Here I want to make some reflections on the current script-texture system and propose improvements. I will base myself on experience with OMSI 2, as I don't own LOTUS yet, because the macros are basically the same. I also made some reflections based on Busfanat's thread about his matrix.
A few weeks ago I tried to implement a matrix with scrolling text in OMSI 2 (this effect), so the script-texture had to be updated every frame.
These are the main steps I perform:
When the destination/line number changes: do all the calculations to format and position the text. For each text line save: string, starting position, font index, width, available width and if it should scroll or not.
At each frame:
- create an empty memory-bitmap
- write the destination lines (scrolling one pixel left at each frame where necessary)
- blank out the area where the line number has to be written
- write the line number
- copy the memory bitmap to the texture
As you can easily state, this is just a modification of the standard approach used by the Krueger, and I also think that it's the most elegant way of dealing with scrolling matrix at the moment (I also saw people representing matrix with strings of points and spaces), but it has two main issues:
Due to the fact that the destination doesn't fit in the display, when the display is updated TexWriteLn has to start writing over the line number and the pre-existing destination, which leads to an overlapping. So it's necessary to "mask" the exceeding part and re-write also the static parts of the display at each frame, which in turn makes it easier to clean it up completely and re-write
it from scratch.
Transferring the bitmap
Once you're done writing the memory bitmap, it has to be copied to the final bitmap (which is twice the resolution) pixel-by-pixel.
This is very time consuming and basically it's the thing which makes it very impractical to have decent performance with scrolling destinations.
These problems may now be addressed with some ugly workarounds (like using double-resolution fonts to write directly on the final texture), but I tried to come up with more elegant solutions,
trying to be as little ground-braking as possible with the current system.
New macro for writing text
The fix for the overlapping problem would be to introduce a new macro for writing out text, which constrains text in the rectangular frame (x1, y1), (x2, fontHeight) so it does not overlap with existing text:
This macro is a modified version of TexWriteLn() with the following additions:
- the frame (x1, y1), (x2, fontHeight) is blanked out (nothing which was previously there should be seen afterwards)
- the first cropPixels pixels of the output text are cropped out (not written)
- writing starts at the pixel (x1,y1)
- writing stops when it reaches the horizontal coordinate x2
This solves the left-overlapping problem and also makes it deadly simple to have a scrolling destination, by incrementing cropPixels at each frame.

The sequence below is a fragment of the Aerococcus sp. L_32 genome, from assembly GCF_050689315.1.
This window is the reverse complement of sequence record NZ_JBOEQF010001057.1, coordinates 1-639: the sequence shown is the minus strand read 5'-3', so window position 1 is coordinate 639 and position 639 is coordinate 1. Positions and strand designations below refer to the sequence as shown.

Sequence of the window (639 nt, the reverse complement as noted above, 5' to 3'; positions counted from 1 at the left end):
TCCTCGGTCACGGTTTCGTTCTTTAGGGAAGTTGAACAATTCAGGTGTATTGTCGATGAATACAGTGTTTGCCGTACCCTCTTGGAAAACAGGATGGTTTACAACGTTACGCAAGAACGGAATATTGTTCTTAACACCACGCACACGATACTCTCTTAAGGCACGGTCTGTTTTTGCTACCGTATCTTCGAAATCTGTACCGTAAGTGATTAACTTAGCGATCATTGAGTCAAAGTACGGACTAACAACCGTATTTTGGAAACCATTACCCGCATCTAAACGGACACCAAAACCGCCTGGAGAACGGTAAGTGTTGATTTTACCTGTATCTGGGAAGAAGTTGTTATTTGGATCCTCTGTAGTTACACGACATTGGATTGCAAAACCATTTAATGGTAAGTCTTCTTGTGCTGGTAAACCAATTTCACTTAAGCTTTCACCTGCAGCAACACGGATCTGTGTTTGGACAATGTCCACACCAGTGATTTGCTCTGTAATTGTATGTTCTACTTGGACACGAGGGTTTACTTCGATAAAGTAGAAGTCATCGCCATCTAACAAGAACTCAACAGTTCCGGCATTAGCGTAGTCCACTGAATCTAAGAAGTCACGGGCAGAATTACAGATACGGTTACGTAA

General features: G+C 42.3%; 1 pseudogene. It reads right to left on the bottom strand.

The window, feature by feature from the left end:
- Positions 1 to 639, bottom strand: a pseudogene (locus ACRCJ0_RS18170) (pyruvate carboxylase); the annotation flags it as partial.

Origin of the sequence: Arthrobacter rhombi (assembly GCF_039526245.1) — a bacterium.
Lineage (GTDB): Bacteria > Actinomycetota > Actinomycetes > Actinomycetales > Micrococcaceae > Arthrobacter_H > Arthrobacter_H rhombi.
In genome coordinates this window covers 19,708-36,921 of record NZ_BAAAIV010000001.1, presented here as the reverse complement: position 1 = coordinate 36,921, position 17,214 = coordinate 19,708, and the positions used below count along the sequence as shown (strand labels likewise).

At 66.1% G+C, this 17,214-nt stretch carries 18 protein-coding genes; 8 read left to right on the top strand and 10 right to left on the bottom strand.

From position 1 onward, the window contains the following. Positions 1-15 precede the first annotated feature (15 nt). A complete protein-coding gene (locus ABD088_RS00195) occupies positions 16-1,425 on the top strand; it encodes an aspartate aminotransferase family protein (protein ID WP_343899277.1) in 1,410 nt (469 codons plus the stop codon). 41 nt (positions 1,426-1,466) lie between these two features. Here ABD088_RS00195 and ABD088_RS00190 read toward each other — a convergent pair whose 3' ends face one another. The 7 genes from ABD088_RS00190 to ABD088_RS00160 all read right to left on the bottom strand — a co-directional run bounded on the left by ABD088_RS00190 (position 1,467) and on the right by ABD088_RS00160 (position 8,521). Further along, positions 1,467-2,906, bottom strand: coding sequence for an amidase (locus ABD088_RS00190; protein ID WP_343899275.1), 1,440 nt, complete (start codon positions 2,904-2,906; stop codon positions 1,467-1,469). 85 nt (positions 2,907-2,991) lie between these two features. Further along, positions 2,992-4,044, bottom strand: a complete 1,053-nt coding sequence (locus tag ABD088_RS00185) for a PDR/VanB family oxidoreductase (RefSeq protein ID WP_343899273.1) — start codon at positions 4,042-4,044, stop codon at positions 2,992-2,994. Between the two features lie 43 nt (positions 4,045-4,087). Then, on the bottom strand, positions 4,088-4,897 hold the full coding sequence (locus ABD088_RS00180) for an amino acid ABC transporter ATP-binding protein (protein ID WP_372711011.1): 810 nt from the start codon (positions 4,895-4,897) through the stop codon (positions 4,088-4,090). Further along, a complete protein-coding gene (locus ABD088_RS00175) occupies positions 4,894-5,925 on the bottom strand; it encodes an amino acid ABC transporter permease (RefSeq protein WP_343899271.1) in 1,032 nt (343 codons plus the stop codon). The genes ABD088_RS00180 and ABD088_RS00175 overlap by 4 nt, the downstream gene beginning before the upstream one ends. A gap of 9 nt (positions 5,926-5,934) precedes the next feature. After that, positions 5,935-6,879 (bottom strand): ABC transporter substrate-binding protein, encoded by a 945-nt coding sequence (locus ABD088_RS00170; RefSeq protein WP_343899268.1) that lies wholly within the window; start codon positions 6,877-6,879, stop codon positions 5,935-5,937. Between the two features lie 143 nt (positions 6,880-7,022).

Alternative: Passing width instead of coordinate x2 (width = x2-x1)
Using nearest-point sampling
The reason we're transferring pixels from the memory bitmap to the final bitmap is just to get a higher resolution texture which matches with the dots/LEDs of the matrix display, but this operation does not bring in any new information (apart from the error-pixel maybe) and should possibly be avoided at this point, as it degrades performance (unless you have to copy the memory a few pixels at a time, as the Krueger does).
The need of a higher-res texture comes from the fact that the use of linear/bilinear texture filtering (I guess that's what you use) "smoothens" the edges of the lower-res texture, which does not match the underlying hi-res texture for the dots/LEDs. This is very clear in this image from Busfanat:
My suggestion is to do a test using the lo-res memory bitmap with nearest-point sampling, which gives out sharp edges when upscaling by a constant factor (2 in our case). Here a single pixel of the memory bitmap will be the dimension of four pixels of the matrix texture, no need for transferring.
I couldn't try this myself, but if it works fine users may be given the ability to choose the filtering method when creating the script-texture in the Content-Tool.
Thanks for reading this far.
This post is especially addressed to LOTUS developers Marcel Kuhnt and Janine , but the discussion is of course open to anyone, so feel free to comment on these features and bring in alternative solutions or other related features.
A note for LOTUS developers:
First of all thanks for making us part of the development of this wonderful project.
I based my proposals on how I guess you manage Script-Textures under-the-hood, as I obviously can't see the implementation, and wrote them down as clear as I could. If you need more information or suggestions on implementation just ask me and don't be afraid to go technical because I'm a developer too.
The last thing I want to ask you is if the operations on Script-Textures are handled synchronously or asynchronously with the script. This came to my mind when I worked with the lock/unlock statements in OMSI and saw some blinkering.
If you use an asynchronous approach, it may also be seen as an opportunity (or at least it's something to be aware of).